We achieved the slopes of a subordinate summit and managed to bypass it to the west across large, loose blocks of talus. The only obstacle left was a last bit of narrow ridge and then the gradual summit pyramid itself. Nathan dropped down to the east onto a small hanging glacier attempting to bypass a small horn. His route took him up a fairly steep rock ramp and a frightening array of falling stones marked his progress. After some rather coarse language, he returned around the horn looking quite a bit paler and gingerly made his way back across the snow. We bypassed the horn to the west instead and I saw the slope he'd been trying to climb. It was about 45 degrees of head-sized loose, tan rock poised over several hundred feet of air! Maybe with a rope and a good anchor....
With these warm thoughts, we finally attained the summit meadow and climbed wearily to the actual summit. The view was fabulous, as expected and the weather surprisingly warm. A storm was brewing to the north above Arapahoe Peak, but the weather to windward was clear and calm. I fretted about descent routes, eager to avoid (by almost any means) going back the way we came. I had originally hoped to tackle the east ridge on the descent, but from above, it looked formidable and bad. To the west, the mountain sloped off in a friendly manner, but that lead away from the car and our intened direction of travel. North was a known and unpopular option.
Looks a little hairier from up here! This is where it was still easy and we had an interest in photography. The crux is imediately to the right of the vertical face behind me.
Finally on the summit (12,814'). The north ridge can be seen behind Nathan.
Looking south into the cirque and the north face of Mt. Jasper. Our descent route went between these two lakes.
Another view south from the summit.
Just then, I spied a pair of figures hiking up from the southwest. Neither one was carrying a huge pack or technical gear, nor did they look as testosterone-laden and common sense-deprived as we did. It gave me great hope. I asked eagerly how they'd come and they pointed out a reasonably steep coloir at the south-western end of the cliffs which make up the southern face of Neva. A tongue of snow stretched from half-way down the coloir to a pair of gorgeous blue lakes a thousand feet below. From there, one of the hikers mentions, was a nice trail that lead back the way we wanted to go and intersected the main trail at the abandoned mine. Great!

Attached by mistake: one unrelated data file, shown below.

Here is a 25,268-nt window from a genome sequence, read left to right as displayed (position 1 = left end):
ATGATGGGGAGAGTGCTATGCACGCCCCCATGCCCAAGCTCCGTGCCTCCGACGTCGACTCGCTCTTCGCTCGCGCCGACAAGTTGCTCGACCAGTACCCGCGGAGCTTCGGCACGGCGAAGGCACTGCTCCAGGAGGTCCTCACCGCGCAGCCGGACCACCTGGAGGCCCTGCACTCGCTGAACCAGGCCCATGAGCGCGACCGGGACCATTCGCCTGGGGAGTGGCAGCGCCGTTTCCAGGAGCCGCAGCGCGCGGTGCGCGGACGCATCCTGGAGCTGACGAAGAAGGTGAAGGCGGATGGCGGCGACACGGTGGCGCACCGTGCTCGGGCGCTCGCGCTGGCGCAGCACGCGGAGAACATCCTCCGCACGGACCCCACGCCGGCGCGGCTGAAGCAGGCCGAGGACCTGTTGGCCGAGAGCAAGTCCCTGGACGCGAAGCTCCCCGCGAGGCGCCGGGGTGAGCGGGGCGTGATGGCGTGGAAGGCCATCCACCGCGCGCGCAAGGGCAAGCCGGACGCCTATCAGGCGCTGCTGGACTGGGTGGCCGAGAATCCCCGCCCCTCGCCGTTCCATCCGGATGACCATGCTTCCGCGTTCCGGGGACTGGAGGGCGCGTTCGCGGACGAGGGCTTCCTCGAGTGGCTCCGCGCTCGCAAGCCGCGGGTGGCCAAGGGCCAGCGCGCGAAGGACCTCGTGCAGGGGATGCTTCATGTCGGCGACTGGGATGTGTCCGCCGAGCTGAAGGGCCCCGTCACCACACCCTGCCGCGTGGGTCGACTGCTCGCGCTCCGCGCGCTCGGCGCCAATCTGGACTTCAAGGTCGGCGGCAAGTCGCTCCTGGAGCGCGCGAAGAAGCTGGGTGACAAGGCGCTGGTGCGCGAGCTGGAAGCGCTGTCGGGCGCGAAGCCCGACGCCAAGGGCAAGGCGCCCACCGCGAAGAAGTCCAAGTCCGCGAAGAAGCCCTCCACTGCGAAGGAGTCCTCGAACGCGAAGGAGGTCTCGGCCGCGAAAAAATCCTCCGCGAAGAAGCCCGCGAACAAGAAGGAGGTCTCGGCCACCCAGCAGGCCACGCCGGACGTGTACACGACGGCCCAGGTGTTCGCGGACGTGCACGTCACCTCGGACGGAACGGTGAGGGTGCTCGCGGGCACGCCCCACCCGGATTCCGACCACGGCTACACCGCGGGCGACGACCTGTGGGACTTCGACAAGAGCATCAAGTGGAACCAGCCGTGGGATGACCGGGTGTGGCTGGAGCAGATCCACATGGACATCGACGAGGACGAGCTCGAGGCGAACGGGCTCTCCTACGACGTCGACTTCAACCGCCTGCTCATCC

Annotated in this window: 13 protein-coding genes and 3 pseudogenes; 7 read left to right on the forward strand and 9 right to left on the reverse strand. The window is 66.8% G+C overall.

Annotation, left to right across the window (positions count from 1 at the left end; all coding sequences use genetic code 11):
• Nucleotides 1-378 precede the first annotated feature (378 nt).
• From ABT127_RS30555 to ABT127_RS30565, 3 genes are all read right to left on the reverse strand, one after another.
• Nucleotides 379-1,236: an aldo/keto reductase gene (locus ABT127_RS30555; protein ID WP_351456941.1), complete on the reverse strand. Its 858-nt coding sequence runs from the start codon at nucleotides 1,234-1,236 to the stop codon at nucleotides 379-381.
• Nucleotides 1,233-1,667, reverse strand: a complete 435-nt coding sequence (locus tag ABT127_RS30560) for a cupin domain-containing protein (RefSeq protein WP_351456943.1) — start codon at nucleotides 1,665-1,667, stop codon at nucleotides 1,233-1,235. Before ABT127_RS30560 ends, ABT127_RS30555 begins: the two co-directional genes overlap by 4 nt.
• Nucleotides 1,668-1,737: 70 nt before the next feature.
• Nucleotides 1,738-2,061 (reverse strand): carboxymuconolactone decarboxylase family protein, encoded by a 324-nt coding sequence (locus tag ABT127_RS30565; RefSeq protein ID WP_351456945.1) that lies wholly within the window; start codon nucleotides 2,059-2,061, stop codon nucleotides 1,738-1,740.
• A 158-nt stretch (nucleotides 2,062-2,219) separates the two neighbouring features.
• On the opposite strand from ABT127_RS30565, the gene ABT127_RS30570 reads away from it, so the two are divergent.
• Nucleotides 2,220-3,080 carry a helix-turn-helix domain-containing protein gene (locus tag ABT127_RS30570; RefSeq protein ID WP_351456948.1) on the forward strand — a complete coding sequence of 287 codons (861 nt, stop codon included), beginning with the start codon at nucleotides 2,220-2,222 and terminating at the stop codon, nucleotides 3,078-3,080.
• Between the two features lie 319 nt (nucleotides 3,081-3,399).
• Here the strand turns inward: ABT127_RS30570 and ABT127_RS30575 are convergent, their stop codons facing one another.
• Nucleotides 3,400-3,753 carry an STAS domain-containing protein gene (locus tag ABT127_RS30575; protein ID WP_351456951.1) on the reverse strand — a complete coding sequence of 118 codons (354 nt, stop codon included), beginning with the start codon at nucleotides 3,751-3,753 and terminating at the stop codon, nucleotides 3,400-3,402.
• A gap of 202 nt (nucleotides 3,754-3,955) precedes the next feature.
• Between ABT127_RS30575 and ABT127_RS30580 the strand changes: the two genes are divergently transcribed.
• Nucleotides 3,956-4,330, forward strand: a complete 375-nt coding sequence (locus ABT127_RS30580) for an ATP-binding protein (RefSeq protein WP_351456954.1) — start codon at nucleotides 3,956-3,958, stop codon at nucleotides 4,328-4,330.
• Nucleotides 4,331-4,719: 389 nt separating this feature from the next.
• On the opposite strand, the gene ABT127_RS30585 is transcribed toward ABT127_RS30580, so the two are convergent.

We set off down the mountain considerably relieved. It wasn't exactly easy, but it was certainly better than the alternatives! We reached to top of the coloir and I was pleased to find the scree slope not particularly steep at all. We got to the snowfield and had a great deal of fun glissading down it (another first for me). I found that I could essentially ski on my boot soles. Great fun! We descended to the lakes in short order.
Descending via the SW ridge was much easier than the ascent.
My first glissade. Skiing down the vestiges of last winter's snow.
From here the going became much less obvious. We were in a terrain of alternating snowfields and refrigerator sized rocks. The promissed trail was ellusive at first and absent after that. Footsore, we descended a final glacier to the valley floor and set off across gorgeous alpine meadows full of unexpected streams and fens. After interminable slogging through the bogs (trying to step on rocks as much as possible to minimize impact), we achieved a rocky ridge. But beyond that lay more bogs and more ridges. Despite the pain and tedium, it was probably the most beautiful place I've ever been. Mt. Neva behind us looked even more formidable from down here in the valley. Certainly bigger than it had looked up at the lake! But the trail (clearly visible on the slope to the north) wasn't getting any closer! Another half hour (though it seemed much longer) and we finally ascended to the trail.
Finally back on the main trail, we can appreciate the wilderness of fens and tundra we just traversed.
A bold marmot who joined us for afternoon tea.
From here on the going was easy. We collapsed on a rock next to a marmot and consumed some calories and water. Pleased to be back in known territory, we set off for home. Two miles of downhill, feet singing their woes, brought us to the car. Back to the lowlands and dinner.
Great hike and a great (in retrospect) time. I look forward to getting up to this area again.
Epilogue: It turns out that the North Ridge of Mt. Neva is a classic Class 4 traverse, or so sayeth Gerry Roach in his Indian Peaks book. Other reports I've seen make light of it and perhaps these folks are better aclimatized or simply better prepared than I was. It was a gripping and exhilarating (especially in retrospect) introduction for me to the world above 10,000'. Next time I'll bring a helmet and chunk of climbing rope. Still haven't figured out where the trail in the valley is...
The Wilderness Journal